Spoilers for all of DBZ below.

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Magical Mondays: Fairies are Jerks and That’s Awesome

After rereading The Perilous Gard last week, fairy stories of all sorts were on my mind. I love reading about them, but, well, should I enjoy it? How good are fairies, anyway? The answer is, not particularly—at least by human standards—but that’s not necessarily a bad thing from a storytelling perspective.

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Lady Geek Girl & Friends’ Best of the Blog Mondays

Hiatus Spongebob PicWe’re still on hiatus until tomorrow. Happy New Year, everyone, and we’ll be back soon!

Magical Mondays: Sleeping Beauty, Fairy Tales, and Inserting Magic Into Magic-less Narratives. Here, Luce explores the hows and whys of magic becoming part of fairy tales.

[Fairy] tales used to be dark, moralistic stories to teach people lessons, yet as time went on, people decided that fairy tales ought to entertain children as well as educate them—they weren’t meant to please ancestors of Hannibal fans. Throughout these versions, themes of rape, adultery, and cannibalism were gradually erased from the overall plot, leaving a sanitized version behind. To fill in the blanks with respect to the characters, numerous writers used magic instead. Evil fairy solves all your problems, right? Then the king doesn’t commit adultery and the queen isn’t a heinously one-dimension villain and the princess isn’t raped, but just kissed without her consent, which is… better.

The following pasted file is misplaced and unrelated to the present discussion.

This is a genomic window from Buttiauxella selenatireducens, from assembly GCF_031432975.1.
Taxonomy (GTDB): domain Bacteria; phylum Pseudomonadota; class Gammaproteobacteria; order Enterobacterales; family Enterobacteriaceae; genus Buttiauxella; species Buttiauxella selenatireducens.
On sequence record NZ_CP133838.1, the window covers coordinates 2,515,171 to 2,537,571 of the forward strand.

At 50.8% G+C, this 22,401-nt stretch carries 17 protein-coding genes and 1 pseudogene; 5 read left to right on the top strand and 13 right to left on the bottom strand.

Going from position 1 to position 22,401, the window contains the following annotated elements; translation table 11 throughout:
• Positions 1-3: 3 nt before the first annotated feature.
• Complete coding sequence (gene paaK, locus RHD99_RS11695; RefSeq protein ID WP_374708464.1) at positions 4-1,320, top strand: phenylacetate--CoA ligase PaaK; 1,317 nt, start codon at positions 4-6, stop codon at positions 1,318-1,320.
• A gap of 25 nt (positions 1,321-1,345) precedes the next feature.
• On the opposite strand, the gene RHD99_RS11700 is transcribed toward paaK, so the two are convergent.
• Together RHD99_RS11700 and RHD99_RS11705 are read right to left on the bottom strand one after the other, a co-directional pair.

Magical Mondays: The Mundane and the Magical in Welcome to Night Vale. Earlier this year, Lady Geek Girl talked about magical realism in Welcome to Night Vale.

Welcome to Night Vale makes the magical mundane and the mundane magical by drawing our attention to something weird and magical, but then focusing on the mundane aspect of the event so that we cannot escape or ignore it. The magical element essentially acts as a big blinking sign pointing to the mundane and inescapable element.

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Oh, My Pop Culture Devil: Prince of Lies, Speaker of Truth?

I obviously have my bones to pick with Penny Dreadful, but from a horror series point of view, I was pleased with its level and style of horror. The clear stand-out performances came from the one and only Eva Green, whose character Vanessa Ives had some extremely notable scenes in which she was possessed by malevolent forces. These scenes got me thinking about an extremely common plot device in demonic/spirit possession stories: when possessing a body and in general wreaking chaos in the lives of those around the possessed, a demon loves to ruin everyone’s day by… telling the truth. Truth is something that is extolled as a virtue and associated with goodness and morality, and one of Satan’s many nicknames is “the Prince of Lies”. Yet we consistently see demons using not lies, but rather the truth, when seeking to unsettle or harm humans. Let’s take a closer look.

Penny Dreadful SeanceMajor spoilers for Penny Dreadful and American Horror Story: Asylum after the jump. Continue reading

“We Are Grounders!” The 100 Season 1 Finale

The 100 character roundupI think The 100 has proven that it’s a show worth watching. I wrote a post on it a while back, and sadly, some of the issues that I had hoped the show would address, it never did. However, in other regards, The 100 more than surprised me, and I think that overall, this first season was a great start.

Spoilers after the jump.